I don’t understand the mind of an arsonist. Actually, that’s not entirely true. I can understand some arsonists. I can understand someone who is so broke from the economic recession that he burns down his home in order to collect an insurance payment. I can understand someone who murdered her boyfriend and burns down his home to destroy the evidence. I can even understand teenage pyromaniacs (who are kind of like arsonists) who blow up stuff with illegal fireworks from Mexico because setting shit on fire is kind of cool sometimes, even if they are mailboxes or G.I. Joe action figures. I can understand all of these actions because they all have some sort of legitimate motive involved. Additionally, they are all, for the most part, victimless crimes (except for maybe the murderer who was cremating her deadbeat boyfriend). However, I can’t come to terms with why anyone would want to start a wildfire. Do these people have personal vendettas against shrubbery? Or perhaps they have deep-rooted psychological issues against hillsides? I don’t comprehend why anyone would want to set fire on a mountain, even if they were a Grateful Dead fan.
There is a distinct stench in the air this week, and it’s not just because I live in the San Fernando Valley, which has historically been considered the armpit of Los Angeles proper. Over the past week no less than three wildfires have ignited in the hillsides surrounding the Valley. High winds and dry air have been fueling the raging infernos as they blaze through the nearby neighborhoods, and the enormity of these fires has created a layer of yellow-brown smoke hovering over the entire Valley. The fact that the Valley is turning into the Biblical hell makes the situation uncomfortable for everyone. Everyone has noticed that there is a sense of instability and haziness in the air, and I have, too, but for different reasons.
This week marked the three-year anniversary of when the girl I was in love with torched me and kicked me out of her life. Sarah made like Sarah Palin and sent my ass onto the bridge to nowhere. In an overly dramatic late-night telephone conversation, Sarah made like the Ting Tings and said, “Shut Up and Let Me Go,” and I made like Queen in Under Pressure and cried, “Why can’t we give love one more chance?” and then she made like My Chemical Romance and retorted, “I Don’t Love You.” And then she pretended like she was the AT&T 3G network and terminated the call. That day was the last time I talked to her, and this year that exact day fell on my day off from work. But, I didn’t spend that day brooding and weeping about the day that love failed me (which is what I did the past two years). In fact, I didn’t do anything. The most remarkable thing I did on that day was eat a giant shrimp burrito from Poquito Mas in Burbank, and that burrito was fucking delicious. Three years ago nothing was fucking delicious.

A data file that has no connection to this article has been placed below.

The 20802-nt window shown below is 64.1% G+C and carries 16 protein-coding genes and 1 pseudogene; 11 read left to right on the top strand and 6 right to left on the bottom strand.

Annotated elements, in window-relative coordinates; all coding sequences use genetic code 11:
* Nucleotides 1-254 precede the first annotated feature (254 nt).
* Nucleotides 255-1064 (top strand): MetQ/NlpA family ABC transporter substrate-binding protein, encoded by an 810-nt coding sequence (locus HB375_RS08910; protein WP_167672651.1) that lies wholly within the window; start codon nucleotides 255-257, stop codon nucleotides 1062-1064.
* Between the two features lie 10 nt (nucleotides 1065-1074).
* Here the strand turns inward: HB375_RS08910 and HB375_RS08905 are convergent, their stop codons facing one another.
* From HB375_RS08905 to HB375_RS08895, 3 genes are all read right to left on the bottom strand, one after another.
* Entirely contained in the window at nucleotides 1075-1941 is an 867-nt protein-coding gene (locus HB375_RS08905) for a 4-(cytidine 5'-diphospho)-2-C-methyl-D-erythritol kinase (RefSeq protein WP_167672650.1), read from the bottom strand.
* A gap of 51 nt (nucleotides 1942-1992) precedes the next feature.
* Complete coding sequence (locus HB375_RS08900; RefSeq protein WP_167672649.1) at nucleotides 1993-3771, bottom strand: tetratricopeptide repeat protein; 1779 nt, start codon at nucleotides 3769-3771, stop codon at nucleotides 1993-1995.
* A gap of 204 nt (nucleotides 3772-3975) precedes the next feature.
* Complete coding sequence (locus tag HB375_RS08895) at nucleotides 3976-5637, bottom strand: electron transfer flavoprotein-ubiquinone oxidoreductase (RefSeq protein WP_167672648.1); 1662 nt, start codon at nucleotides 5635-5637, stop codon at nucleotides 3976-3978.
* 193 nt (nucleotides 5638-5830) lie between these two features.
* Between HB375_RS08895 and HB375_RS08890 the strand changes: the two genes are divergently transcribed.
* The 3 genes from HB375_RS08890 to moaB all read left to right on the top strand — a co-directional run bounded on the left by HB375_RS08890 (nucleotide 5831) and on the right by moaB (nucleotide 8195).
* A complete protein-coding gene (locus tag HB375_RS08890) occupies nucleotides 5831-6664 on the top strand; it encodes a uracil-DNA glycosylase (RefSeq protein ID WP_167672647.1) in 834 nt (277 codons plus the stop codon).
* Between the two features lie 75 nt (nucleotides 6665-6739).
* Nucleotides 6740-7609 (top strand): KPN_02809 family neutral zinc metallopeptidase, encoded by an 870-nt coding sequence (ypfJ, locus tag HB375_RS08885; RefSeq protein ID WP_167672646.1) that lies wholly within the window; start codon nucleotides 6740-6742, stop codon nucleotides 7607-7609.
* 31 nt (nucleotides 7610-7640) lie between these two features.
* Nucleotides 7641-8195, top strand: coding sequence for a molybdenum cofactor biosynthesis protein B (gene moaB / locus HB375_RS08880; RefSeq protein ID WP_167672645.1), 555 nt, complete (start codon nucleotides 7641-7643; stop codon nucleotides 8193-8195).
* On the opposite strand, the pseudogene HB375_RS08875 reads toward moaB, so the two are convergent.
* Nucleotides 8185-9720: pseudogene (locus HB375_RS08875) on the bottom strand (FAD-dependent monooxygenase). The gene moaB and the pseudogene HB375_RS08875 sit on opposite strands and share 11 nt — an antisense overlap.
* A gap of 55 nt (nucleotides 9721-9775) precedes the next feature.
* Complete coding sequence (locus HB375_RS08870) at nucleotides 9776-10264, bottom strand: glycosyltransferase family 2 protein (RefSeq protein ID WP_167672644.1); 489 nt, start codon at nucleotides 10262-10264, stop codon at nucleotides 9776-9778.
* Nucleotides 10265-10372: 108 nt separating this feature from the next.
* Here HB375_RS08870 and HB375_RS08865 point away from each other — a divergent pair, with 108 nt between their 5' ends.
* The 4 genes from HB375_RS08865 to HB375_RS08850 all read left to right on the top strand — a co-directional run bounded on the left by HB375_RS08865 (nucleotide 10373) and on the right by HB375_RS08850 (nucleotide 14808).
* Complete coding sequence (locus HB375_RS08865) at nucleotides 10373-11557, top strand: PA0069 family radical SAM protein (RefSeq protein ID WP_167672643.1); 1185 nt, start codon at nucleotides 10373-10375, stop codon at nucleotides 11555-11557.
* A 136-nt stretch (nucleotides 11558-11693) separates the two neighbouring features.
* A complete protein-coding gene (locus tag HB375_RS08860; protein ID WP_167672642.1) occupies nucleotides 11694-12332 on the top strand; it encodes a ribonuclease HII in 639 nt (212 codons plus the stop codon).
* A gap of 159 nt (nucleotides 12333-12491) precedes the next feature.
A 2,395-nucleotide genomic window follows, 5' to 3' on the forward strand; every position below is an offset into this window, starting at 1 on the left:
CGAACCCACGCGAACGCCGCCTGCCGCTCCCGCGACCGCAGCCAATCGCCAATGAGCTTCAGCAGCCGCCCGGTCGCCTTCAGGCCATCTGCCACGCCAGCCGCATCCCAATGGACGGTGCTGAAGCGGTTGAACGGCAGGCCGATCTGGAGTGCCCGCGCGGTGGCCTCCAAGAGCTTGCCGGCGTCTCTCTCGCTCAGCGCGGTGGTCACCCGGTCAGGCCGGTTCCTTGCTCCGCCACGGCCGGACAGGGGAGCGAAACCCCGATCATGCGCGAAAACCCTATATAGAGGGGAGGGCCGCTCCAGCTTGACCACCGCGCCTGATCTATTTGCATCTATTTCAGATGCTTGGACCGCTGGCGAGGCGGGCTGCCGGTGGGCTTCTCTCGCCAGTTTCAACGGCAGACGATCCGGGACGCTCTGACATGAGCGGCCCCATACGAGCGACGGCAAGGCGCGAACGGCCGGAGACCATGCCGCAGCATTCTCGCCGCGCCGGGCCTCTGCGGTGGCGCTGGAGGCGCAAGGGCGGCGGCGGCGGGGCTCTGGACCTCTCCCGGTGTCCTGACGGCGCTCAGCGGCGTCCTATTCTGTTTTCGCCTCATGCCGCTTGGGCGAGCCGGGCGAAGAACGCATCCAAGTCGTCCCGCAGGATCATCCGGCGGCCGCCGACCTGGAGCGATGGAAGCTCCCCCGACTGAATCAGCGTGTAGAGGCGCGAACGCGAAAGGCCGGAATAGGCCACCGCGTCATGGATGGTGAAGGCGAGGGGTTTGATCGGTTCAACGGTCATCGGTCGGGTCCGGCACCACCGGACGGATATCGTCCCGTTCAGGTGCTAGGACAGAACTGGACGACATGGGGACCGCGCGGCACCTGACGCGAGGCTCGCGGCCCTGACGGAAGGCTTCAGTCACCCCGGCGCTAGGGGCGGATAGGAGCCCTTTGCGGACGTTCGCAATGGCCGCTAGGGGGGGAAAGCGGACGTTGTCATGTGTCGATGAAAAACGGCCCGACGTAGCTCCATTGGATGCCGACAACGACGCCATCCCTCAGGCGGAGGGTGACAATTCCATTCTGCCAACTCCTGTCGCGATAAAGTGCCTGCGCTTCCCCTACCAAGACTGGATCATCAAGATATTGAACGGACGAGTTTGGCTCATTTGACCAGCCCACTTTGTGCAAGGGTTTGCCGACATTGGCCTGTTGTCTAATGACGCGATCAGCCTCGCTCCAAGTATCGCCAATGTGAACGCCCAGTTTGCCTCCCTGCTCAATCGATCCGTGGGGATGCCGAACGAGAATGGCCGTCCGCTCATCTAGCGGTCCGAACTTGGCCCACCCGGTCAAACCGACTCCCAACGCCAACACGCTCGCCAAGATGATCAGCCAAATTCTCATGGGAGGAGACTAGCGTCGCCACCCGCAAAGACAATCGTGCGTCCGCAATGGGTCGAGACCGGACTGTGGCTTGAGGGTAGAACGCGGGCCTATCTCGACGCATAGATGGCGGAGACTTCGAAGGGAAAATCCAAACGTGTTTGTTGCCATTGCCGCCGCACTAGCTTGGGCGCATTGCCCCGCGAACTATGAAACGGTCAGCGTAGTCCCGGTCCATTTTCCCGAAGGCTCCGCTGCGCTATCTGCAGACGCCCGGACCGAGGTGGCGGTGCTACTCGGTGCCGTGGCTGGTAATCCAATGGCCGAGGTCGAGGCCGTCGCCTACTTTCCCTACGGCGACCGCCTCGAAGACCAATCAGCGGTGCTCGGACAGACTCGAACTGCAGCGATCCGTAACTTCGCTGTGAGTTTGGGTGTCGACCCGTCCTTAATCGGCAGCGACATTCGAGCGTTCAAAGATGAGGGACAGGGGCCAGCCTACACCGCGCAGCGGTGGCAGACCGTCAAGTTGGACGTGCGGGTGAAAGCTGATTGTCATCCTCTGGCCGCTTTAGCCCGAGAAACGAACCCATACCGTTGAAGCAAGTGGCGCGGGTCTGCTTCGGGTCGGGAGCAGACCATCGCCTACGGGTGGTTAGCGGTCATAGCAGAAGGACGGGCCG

There used to be a time when everything in the Valley reminded me of Sarah, and I’m sure that everything still kind of does. The fact that we both live in the Valley probably warrants this type of reaction, and I suppose I’ve become desensitized to it. I don’t know what it means to “get over” someone, and I’m not sure if completely “getting over” someone is truly possible. Have you ever fallen in love? I suspect that you have, and I also suspect that, other than your burning loins, your emotions were blazing like a raging inferno. You can either control that fire with water or just let it blaze until it incinerates everything in its path and finally dies out. I suppose I’ve waited for it to burn out, and I suppose I’ve burned every bridge along the way as I let that happen. But every now and then, a flare up will inexplicably occur and make life transiently unbearable. Being uncontrollably in love is like being a mindless arsonist: I don’t understand either of them. Maybe love is about letting things burn. What the hell do I know? I’m not Usher.
God damn that burrito was fucking delicious. I want a little more.